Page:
With our tickets purchased we traveled up a wide staircase, ascending deeper into the guts of the building. I think Hollywood Screen is a re-purposed office block. It certainly feels like one. As we ascended the stairs, life-sized models of such characters as Garfield, Sully from Monsters Inc. and Darth Vader loomed over us like angry gods (Garfield was actually man-sized – an interesting if disturbing interpretation.) We took several more twists and turns through anonymous looking white doors, and the smell increased as we got closer to what I was now thinking of as the beating heart of the building. We passed through the door marked ‘Screen One’ and found ourselves in an extremely narrow staircase. I was starting to wonder just what this screen would look like. Perhaps an empty conference room with a laptop on a box. Perhaps a man in a dishevelled suit would come out and just describe the events of Wonder Woman to us in extreme detail. As it happened I was not correct in either case.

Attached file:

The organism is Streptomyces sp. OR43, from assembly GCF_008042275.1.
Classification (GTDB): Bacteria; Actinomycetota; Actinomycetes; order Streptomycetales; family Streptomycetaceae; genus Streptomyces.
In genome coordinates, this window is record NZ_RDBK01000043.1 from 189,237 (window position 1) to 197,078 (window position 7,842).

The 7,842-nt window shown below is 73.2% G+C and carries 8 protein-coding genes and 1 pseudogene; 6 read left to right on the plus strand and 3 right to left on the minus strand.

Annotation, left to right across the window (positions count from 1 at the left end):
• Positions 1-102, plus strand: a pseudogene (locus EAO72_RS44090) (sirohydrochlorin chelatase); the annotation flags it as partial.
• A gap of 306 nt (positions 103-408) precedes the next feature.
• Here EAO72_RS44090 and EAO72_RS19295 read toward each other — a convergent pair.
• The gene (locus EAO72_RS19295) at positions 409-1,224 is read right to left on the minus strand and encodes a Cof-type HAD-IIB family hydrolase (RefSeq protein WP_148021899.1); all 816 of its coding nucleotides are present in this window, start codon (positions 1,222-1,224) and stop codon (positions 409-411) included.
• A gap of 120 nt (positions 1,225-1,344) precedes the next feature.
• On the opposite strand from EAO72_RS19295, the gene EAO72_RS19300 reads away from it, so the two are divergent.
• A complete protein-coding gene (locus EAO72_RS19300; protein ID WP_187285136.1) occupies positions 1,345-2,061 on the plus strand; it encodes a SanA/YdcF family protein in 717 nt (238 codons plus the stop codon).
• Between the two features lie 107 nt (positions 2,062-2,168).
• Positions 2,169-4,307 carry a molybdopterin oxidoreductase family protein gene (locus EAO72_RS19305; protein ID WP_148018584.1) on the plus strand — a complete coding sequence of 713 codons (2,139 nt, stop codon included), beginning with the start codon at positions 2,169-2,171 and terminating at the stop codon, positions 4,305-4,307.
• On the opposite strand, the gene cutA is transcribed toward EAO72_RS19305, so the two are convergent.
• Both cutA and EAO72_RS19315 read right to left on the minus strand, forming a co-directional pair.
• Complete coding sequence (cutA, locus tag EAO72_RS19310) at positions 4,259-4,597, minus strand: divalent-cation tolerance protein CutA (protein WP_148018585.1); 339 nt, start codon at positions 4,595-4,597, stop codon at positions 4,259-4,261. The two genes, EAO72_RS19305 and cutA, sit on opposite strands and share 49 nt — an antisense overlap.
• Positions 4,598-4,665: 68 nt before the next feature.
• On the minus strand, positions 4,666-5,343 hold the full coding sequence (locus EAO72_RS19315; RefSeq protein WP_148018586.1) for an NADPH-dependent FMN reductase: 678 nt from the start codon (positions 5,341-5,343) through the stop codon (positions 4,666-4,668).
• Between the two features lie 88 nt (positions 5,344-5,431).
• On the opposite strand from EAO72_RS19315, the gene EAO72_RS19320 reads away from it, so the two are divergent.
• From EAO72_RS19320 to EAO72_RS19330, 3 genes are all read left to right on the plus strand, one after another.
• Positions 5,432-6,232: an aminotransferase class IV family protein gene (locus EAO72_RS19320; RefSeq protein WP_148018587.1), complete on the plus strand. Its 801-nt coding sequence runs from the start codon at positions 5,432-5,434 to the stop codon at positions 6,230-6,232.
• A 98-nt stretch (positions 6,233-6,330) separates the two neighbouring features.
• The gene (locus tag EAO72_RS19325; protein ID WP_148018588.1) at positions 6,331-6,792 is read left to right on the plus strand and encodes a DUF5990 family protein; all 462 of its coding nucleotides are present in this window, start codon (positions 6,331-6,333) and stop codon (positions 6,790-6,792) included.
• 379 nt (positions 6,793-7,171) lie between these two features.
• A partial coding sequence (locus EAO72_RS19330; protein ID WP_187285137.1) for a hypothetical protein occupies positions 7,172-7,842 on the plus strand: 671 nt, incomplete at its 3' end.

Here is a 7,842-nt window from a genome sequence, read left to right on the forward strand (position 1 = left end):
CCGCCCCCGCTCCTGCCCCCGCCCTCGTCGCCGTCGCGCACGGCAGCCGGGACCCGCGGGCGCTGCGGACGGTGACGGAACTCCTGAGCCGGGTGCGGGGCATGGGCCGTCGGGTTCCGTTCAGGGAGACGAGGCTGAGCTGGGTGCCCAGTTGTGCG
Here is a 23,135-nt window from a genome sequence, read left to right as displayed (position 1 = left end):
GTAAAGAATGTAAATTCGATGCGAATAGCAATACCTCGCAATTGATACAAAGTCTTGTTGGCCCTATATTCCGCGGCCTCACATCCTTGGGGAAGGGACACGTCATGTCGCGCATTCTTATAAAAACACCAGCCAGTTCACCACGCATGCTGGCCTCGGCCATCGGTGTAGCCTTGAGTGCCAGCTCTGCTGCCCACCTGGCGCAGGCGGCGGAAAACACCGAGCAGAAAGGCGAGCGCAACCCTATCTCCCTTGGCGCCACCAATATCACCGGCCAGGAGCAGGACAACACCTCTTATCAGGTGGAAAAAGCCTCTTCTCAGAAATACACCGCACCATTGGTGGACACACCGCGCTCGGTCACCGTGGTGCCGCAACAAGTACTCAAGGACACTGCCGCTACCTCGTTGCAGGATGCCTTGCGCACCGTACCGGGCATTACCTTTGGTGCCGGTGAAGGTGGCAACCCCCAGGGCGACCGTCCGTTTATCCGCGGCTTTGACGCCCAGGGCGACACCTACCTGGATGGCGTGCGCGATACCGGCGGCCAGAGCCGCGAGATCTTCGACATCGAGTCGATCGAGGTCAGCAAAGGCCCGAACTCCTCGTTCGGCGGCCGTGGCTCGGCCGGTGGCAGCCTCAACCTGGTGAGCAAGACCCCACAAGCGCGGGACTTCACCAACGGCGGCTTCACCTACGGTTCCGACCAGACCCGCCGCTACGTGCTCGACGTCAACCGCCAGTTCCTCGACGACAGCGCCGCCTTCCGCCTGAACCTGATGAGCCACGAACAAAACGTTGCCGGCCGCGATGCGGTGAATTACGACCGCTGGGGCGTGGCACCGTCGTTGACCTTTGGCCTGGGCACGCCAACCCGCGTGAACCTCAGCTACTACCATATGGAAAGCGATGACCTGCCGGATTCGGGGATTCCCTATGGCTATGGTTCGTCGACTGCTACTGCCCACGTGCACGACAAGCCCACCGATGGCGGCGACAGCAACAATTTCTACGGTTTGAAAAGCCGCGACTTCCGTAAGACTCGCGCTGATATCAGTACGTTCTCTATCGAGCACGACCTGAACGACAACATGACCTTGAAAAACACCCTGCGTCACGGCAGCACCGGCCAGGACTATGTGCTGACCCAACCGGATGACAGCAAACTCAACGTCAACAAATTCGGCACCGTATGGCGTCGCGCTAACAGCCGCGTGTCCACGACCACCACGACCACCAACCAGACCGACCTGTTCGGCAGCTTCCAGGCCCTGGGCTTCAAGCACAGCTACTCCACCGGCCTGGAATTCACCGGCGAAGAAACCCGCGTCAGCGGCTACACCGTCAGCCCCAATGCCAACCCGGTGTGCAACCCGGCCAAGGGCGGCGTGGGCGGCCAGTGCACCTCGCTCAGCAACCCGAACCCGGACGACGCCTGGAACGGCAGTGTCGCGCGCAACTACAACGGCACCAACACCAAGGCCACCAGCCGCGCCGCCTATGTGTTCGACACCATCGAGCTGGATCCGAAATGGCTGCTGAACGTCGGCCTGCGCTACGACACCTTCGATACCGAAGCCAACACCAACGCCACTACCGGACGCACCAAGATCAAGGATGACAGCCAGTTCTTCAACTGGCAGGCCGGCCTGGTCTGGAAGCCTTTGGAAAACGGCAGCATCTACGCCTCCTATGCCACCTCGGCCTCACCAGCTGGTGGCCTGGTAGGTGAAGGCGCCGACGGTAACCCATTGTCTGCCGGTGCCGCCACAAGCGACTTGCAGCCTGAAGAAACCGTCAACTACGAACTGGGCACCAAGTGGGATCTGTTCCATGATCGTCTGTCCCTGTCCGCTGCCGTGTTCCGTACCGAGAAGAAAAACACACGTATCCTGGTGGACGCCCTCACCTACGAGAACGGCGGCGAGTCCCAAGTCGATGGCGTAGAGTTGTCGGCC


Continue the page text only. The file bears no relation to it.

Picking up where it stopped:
Instead we entered what an amphitheatre might look like if ancient Greeks had been underpaid office workers. It was the biggest cinema I’ve ever been in, with twice or even three times as much seating as the Odeon. The screen was inexplicably set back on a large stage, with mothballed curtains either side of it. Do not mistake me: this was not a stage from the Theatre Royal. It was not a stage even fit for a particularly shit inner-city secondary school. I can’t honestly imagine it being used for anything other than public executions in one of Terry Gilliam’s nightmarish bureaucratic dystopias.